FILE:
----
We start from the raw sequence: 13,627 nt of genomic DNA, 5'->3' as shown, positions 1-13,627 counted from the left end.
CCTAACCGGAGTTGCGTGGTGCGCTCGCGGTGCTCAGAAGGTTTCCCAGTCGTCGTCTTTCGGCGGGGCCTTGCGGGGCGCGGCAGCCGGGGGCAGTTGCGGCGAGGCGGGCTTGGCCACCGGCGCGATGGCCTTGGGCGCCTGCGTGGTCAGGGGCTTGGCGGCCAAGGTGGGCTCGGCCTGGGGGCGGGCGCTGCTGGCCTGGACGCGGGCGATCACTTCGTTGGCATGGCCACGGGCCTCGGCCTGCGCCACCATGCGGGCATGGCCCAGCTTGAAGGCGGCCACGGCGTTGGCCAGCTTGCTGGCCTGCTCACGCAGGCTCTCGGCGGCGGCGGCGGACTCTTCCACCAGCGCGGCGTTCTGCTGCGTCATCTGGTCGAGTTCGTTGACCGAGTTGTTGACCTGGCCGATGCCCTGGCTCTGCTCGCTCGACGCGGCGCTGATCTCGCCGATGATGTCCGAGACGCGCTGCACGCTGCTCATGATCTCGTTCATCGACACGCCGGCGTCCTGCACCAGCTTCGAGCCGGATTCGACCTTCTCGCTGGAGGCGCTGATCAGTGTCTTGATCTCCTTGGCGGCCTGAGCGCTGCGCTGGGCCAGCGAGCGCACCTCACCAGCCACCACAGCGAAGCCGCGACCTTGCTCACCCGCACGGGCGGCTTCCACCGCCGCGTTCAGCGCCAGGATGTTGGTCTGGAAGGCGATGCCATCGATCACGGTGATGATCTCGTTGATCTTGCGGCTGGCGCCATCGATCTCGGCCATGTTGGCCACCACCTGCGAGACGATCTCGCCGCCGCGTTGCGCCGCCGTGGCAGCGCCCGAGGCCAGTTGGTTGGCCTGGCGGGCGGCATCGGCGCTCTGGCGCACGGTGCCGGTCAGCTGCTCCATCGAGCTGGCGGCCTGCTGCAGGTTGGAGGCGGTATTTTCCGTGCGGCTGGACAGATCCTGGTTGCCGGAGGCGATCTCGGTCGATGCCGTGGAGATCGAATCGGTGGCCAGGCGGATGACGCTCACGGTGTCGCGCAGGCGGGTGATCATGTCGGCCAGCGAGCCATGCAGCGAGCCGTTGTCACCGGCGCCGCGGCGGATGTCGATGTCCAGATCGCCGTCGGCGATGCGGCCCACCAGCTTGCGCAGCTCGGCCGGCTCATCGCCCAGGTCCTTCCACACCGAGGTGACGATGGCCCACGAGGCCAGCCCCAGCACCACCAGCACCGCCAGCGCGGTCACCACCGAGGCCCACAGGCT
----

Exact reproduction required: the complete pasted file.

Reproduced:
We start from the raw sequence: 13,627 nt of genomic DNA, 5'->3' as shown, positions 1-13,627 counted from the left end.
CCTAACCGGAGTTGCGTGGTGCGCTCGCGGTGCTCAGAAGGTTTCCCAGTCGTCGTCTTTCGGCGGGGCCTTGCGGGGCGCGGCAGCCGGGGGCAGTTGCGGCGAGGCGGGCTTGGCCACCGGCGCGATGGCCTTGGGCGCCTGCGTGGTCAGGGGCTTGGCGGCCAAGGTGGGCTCGGCCTGGGGGCGGGCGCTGCTGGCCTGGACGCGGGCGATCACTTCGTTGGCATGGCCACGGGCCTCGGCCTGCGCCACCATGCGGGCATGGCCCAGCTTGAAGGCGGCCACGGCGTTGGCCAGCTTGCTGGCCTGCTCACGCAGGCTCTCGGCGGCGGCGGCGGACTCTTCCACCAGCGCGGCGTTCTGCTGCGTCATCTGGTCGAGTTCGTTGACCGAGTTGTTGACCTGGCCGATGCCCTGGCTCTGCTCGCTCGACGCGGCGCTGATCTCGCCGATGATGTCCGAGACGCGCTGCACGCTGCTCATGATCTCGTTCATCGACACGCCGGCGTCCTGCACCAGCTTCGAGCCGGATTCGACCTTCTCGCTGGAGGCGCTGATCAGTGTCTTGATCTCCTTGGCGGCCTGAGCGCTGCGCTGGGCCAGCGAGCGCACCTCACCAGCCACCACAGCGAAGCCGCGACCTTGCTCACCCGCACGGGCGGCTTCCACCGCCGCGTTCAGCGCCAGGATGTTGGTCTGGAAGGCGATGCCATCGATCACGGTGATGATCTCGTTGATCTTGCGGCTGGCGCCATCGATCTCGGCCATGTTGGCCACCACCTGCGAGACGATCTCGCCGCCGCGTTGCGCCGCCGTGGCAGCGCCCGAGGCCAGTTGGTTGGCCTGGCGGGCGGCATCGGCGCTCTGGCGCACGGTGCCGGTCAGCTGCTCCATCGAGCTGGCGGCCTGCTGCAGGTTGGAGGCGGTATTTTCCGTGCGGCTGGACAGATCCTGGTTGCCGGAGGCGATCTCGGTCGATGCCGTGGAGATCGAATCGGTGGCCAGGCGGATGACGCTCACGGTGTCGCGCAGGCGGGTGATCATGTCGGCCAGCGAGCCATGCAGCGAGCCGTTGTCACCGGCGCCGCGGCGGATGTCGATGTCCAGATCGCCGTCGGCGATGCGGCCCACCAGCTTGCGCAGCTCGGCCGGCTCATCGCCCAGGTCCTTCCACACCGAGGTGACGATGGCCCACGAGGCCAGCCCCAGCACCACCAGCACCGCCAGCGCGGTCACCACCGAGGCCCACAGGCT